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Under the strain of increasing regulatory pressure? Here’s how compliance automation can help

Fair lending compliance is a critical risk area for banks today, with scrutiny from government regulators only intensifying

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  • Written by  Tyler Barron
Under the strain of increasing regulatory pressure? Here’s how compliance automation can help

Fair lending compliance is a critical risk area for banks today, with scrutiny from government regulators only intensifying. Under increasing regulatory pressure to deliver accurate data in a timely fashion, it’s become imperative for chief compliance officers to improve how they collect and report on HMDA and CRA data, as well as small business lending data in anticipation of the upcoming Dodd-Frank “1071 rule” change.

Having issues with this data can have significant, far-reaching consequences. Not only can missing information or discrepancies lead to hefty fines that could potentially sink some institutions, but it can also impact a growing bank’s reputation and ability to successfully complete mergers and acquisitions.

Exam procedures for HMDA are stringent and it’s a challenge to get it perfect enough. Even if a bank is not facing the challenge of passing an exam, they will still want to get it correct because they will be compared to peers based on that data. It's important to get it right.

As compliance leaders search for additional staff to ease their regulatory burden, many are left grappling with both labor shortages in the banking industry and internal pressure to limit overhead costs and improve margins. It’s a perfect storm of intensifying risk and demands amidst ever shrinking budgets and capacity.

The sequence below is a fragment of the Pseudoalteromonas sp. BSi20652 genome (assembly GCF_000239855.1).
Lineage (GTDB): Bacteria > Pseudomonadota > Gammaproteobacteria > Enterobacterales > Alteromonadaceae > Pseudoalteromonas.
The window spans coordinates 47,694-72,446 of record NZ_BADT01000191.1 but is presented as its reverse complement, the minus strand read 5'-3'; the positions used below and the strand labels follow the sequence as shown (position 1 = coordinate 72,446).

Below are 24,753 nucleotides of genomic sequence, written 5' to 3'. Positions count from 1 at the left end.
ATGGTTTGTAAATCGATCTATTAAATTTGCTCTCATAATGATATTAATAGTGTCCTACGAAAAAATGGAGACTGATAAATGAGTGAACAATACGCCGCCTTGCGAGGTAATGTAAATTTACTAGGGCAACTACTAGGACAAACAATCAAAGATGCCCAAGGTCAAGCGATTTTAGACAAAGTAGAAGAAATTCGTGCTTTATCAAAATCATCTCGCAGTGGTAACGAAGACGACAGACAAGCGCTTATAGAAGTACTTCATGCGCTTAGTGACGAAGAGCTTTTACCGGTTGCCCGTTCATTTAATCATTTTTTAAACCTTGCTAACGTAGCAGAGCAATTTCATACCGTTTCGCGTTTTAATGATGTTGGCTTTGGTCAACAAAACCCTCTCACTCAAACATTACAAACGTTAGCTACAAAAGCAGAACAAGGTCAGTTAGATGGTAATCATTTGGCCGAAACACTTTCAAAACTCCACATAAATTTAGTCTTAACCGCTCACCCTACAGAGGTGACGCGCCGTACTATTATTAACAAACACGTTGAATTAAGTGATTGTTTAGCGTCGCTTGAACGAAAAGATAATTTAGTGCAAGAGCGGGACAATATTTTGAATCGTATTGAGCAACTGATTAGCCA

I was recently chatting with one of our customers, Rhonda Carroll, the chief compliance officer at Houston-based Prosperity Bank, one of the largest banks in Texas. She has firsthand experience leading her team through the changing, complex requirements for fair lending data reporting.

“As we were planning for the new regulations on the horizon, we realized it was going to require increasing staff to implement,” says Carroll. “That’s why the bank decided to bring on automation to support the tasks associated with the data validation.”

Compliance Automation: An Overlooked Solution in Banking

Automating compliance processes is an effective solution for the challenges of this high-stakes environment. However, while banking automation is nothing new, it is rarely applied to compliance. There has been a big push for digital transformation in lending and origination, but compliance professionals have been left at the mercy of having to accurately store, synthesize and review fair lending data manually. This creates undue burden and risk on financial institutions that automation can easily and reliably solve.

Here are four ways that automating fair lending data compliance processes for can improve outcomes for banks:

1. Data integrity

Chief compliance officers in the banking industry bear a huge responsibility around data integrity. Not only do they have to understand and stay up to date on regulations so they can ensure compliance, but they also have to hold the bank accountable for accurately collecting and storing the data. Right now, the only way to solve that regarding fair lending guidelines is through manual data audits.